Protests in Iran

Totalitarianism Alienated Majority Of Iranians, Khatami Aide Declares

Wednesday, 02/22/2023
Maryam Sinaiee

A British Iranian journalist and political analyst and a regular contributor to Iran International

A veteran reformist and an aide to former President Mohammad Khatami says the totalitarian regime has alienated over 80 percent of Iranians who no longer want the Islamic Republic.

In a speech Sunday, Javad Emam, the CEO of Khatami’s Baran Foundation, which he set up after his presidency came to an end in 2005, argued that the dictatorship’s acting against the will of the people, means they “are the ones actually causing regime change”.

Speaking at the Veterans Society Party’s 4th congress, Emam, the party's secretary general, strongly criticized the government’s foreign policy including regional policies which he said “drove Iran's Arab neighbors to Israel’s bosom”.

Addressing party members, which consist mainly of reformist veterans of the Iran-Iraq War, he said the country's foreign policy had also failed to restore the 2015 nuclear deal which has “resulted in the poverty and misery of Iran and Iranians”, and spurred Iran's collaboration with Russia in its war against Ukraine.

Veteran reformist and an aide to former President Mohammad Khatami Javad Emam

Iran has been supplying military drones to Russia since mid-2022, which Moscow has used to target Ukraine’s infrastructure. The United States and European powers have strongly warned Tehran to cease its military cooperation with Russia.

Khatami’s aide warned the government that “in the near future people will no longer listen to them if it does not listen to the voice of people”.

Emam’s sharp criticism comes on the heels of unprecedented popular protests and statements by other key reformist figures who have either called for a referendum to change the regime or serious and fundamental changes in Iran’s politics and economy.

Khatami said in November that regime change, as protesters demanded on the streets, was “neither possible, nor desirable” due to the inequality of the powers of the government and the people. But he also warned the hardliner establishment over continuing the status quo which he said would only deepen the prospects of “societal collapse”. He proposed reforms in the system as the “least costly and most useful” way out of the current quagmire the regime has gotten itself into.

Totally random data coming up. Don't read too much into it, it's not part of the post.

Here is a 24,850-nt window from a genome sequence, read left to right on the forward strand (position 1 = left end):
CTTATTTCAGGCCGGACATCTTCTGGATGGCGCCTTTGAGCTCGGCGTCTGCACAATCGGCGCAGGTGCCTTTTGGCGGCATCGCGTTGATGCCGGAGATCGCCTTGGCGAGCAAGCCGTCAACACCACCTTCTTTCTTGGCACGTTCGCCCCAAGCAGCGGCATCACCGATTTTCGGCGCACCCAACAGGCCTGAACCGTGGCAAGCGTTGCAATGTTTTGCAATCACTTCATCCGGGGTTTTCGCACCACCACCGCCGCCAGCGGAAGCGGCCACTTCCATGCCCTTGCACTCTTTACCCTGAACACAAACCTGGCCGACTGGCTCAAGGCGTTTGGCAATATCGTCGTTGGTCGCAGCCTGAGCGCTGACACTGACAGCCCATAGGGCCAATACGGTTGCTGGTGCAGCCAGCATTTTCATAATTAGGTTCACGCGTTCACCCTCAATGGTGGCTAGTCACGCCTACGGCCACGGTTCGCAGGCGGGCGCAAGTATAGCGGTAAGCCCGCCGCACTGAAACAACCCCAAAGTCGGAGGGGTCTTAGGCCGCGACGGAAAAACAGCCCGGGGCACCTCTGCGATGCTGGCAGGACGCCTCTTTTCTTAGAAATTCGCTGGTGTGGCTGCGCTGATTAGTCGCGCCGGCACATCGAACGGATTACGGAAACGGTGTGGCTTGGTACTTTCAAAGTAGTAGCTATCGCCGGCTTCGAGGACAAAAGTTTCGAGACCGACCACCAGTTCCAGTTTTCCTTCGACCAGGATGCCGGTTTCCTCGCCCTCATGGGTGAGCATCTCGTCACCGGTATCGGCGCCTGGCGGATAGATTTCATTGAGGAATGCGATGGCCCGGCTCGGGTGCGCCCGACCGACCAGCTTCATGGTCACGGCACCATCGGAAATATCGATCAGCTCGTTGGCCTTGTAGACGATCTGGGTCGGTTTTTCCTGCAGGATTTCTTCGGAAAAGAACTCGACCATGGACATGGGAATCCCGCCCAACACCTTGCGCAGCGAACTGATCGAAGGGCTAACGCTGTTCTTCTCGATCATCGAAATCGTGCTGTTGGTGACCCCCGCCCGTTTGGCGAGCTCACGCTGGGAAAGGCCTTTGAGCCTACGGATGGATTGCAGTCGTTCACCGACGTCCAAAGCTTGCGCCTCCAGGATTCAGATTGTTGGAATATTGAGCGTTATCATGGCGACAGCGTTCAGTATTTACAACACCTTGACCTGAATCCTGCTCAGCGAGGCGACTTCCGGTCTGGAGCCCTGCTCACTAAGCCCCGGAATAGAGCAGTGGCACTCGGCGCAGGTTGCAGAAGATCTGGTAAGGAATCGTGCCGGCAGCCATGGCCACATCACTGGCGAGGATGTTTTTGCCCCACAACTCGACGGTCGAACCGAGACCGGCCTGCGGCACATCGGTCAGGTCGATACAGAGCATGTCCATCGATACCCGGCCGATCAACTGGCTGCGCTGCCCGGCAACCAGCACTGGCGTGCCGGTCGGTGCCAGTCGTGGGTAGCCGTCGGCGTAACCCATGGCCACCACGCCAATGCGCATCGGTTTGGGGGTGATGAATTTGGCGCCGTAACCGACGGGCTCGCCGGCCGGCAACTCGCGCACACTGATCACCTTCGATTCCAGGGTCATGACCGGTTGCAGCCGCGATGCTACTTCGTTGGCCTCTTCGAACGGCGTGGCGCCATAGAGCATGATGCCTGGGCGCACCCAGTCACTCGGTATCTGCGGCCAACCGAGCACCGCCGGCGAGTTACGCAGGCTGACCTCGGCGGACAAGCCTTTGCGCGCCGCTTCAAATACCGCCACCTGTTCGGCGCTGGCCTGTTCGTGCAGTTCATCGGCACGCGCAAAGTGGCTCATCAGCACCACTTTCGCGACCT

Supreme Leader Ali Khamenei (left) and former President Mohammad Khatami

The Green Movement leader Mir-Hossein Mousavi, who was a presidential candidate in 2009 and has been under house arrest since 2011, however, in a statement on February 4, declared that the Islamic Republic was no longer reformable and fundamental change was required to “save Iran”. He proposed elections to appoint a constitutional assembly to write a new constitution and a referendum on the new constitution and its proposed form of government.

A day after Mousavi’s statement, Khatami, who was banned from the media and political activity as well as leaving the country years ago, also issued a statement which many saw as his opposition to Mousavi’s proposal and his insistence on preserving the Islamic Republic at any cost.

In his speech, Emam criticized Mousavi’s views and seemed to be siding with Khatami. He claimed that regime change views are promoted by those who want to cause a rift among reformists and the people.

Khatami and Mousavi both believe in non-violence and are against any foreign interference in Iranians’ affairs, he argued.

He added that before these two leaders’ statements, his own party had in an open letter to the Supreme Leader Ali Khamenei warned about the dire situation in the country and stressed the necessity of deep reforms and returning to the full implementation of the Constitution before it was too late.

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